The Ivory Tower and the Marble Citadel

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  • Format: Hardcover
  • Copyright: 2013-03-19
  • Publisher: Chinese Univ Pr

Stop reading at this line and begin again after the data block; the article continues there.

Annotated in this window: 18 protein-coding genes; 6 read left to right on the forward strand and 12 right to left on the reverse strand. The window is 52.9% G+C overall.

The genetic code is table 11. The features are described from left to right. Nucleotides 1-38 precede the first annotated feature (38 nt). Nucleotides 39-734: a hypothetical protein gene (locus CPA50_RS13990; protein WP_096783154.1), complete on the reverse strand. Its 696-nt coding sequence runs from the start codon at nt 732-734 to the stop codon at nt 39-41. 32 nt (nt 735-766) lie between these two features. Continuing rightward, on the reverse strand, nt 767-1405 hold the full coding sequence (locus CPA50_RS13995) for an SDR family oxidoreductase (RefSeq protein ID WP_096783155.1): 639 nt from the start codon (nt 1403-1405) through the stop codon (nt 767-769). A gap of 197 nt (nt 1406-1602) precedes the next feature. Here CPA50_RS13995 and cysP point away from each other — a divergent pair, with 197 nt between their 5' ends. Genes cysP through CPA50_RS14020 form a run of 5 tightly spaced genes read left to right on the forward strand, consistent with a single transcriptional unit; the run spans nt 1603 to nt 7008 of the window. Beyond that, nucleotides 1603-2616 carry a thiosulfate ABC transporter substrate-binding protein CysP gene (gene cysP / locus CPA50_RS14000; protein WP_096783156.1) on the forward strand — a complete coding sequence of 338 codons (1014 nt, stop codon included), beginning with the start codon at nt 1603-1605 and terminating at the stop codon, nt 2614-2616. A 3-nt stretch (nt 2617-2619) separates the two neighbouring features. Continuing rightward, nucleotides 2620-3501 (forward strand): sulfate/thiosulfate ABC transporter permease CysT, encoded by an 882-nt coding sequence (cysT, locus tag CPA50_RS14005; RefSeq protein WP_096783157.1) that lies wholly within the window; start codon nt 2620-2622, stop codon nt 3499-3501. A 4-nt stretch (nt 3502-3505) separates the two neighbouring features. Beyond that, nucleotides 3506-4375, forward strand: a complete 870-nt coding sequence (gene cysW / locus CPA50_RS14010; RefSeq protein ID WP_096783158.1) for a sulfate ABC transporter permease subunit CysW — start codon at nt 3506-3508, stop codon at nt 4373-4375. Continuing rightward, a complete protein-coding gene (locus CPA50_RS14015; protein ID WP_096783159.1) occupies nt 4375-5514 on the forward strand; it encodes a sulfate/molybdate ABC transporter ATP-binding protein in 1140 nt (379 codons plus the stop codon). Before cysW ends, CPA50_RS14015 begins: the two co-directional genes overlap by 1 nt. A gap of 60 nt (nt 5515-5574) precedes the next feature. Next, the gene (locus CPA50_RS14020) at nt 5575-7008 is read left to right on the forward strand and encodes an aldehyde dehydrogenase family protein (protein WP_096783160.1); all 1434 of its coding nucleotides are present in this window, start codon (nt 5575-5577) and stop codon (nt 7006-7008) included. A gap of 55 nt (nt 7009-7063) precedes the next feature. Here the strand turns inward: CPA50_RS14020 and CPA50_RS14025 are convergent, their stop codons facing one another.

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Metzger continues the effort started in A Cloud Across the Pacific (The Chinese University Press, 2005) by viewing modern Chinese thought as political philosophy; placing it in a sociological context, noting its causal relationship with paideia; examining its historical context by emphasizing the lines of continuity with the Confucian tradition; and exploring its comparative context by describing it as sharing an agenda with and diverging from the leading forms of Western liberalism. East and West, he argues, are ivory towers that use their rationalistic philosophies to insist that the great disasters of history are caused mainly by the bad decisions of political leaders, instead of seeing how their own philosophical discourses lend credibility to these decisions and trying to improve these discourses by uncovering their culturally inherited premises. In an increasingly democratic era when political philosophy is no longer viable as a theory of global-political evolution and as public criticism increasingly affects leadership decisions, Metzger seeks to vindicate a neo-Hegelian definition of political philosophy as the effort to influence public criticism by advertising an outlook more logically and thoroughly supported by a variety of cross-cultural textual evidence.

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